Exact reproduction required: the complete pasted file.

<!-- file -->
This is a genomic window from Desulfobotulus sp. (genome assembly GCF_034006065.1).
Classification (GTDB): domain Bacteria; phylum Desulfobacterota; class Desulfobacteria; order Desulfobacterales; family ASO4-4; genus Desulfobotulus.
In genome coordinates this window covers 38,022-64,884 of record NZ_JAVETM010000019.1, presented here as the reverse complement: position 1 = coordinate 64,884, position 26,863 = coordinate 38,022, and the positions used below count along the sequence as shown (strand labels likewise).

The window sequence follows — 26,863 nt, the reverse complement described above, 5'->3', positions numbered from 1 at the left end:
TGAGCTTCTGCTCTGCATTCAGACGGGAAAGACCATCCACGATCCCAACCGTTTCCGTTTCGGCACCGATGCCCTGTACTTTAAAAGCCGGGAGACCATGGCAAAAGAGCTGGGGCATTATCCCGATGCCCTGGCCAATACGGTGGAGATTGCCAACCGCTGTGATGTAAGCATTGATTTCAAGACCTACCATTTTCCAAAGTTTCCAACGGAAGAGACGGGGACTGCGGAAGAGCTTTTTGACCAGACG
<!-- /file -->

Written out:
This is a genomic window from Desulfobotulus sp. (genome assembly GCF_034006065.1).
Classification (GTDB): domain Bacteria; phylum Desulfobacterota; class Desulfobacteria; order Desulfobacterales; family ASO4-4; genus Desulfobotulus.
In genome coordinates this window covers 38,022-64,884 of record NZ_JAVETM010000019.1, presented here as the reverse complement: position 1 = coordinate 64,884, position 26,863 = coordinate 38,022, and the positions used below count along the sequence as shown (strand labels likewise).

The window sequence follows — 26,863 nt, the reverse complement described above, 5'->3', positions numbered from 1 at the left end:
TGAGCTTCTGCTCTGCATTCAGACGGGAAAGACCATCCACGATCCCAACCGTTTCCGTTTCGGCACCGATGCCCTGTACTTTAAAAGCCGGGAGACCATGGCAAAAGAGCTGGGGCATTATCCCGATGCCCTGGCCAATACGGTGGAGATTGCCAACCGCTGTGATGTAAGCATTGATTTCAAGACCTACCATTTTCCAAAGTTTCCAACGGAAGAGACGGGGACTGCGGAAGAGCTTTTTGACCAGACG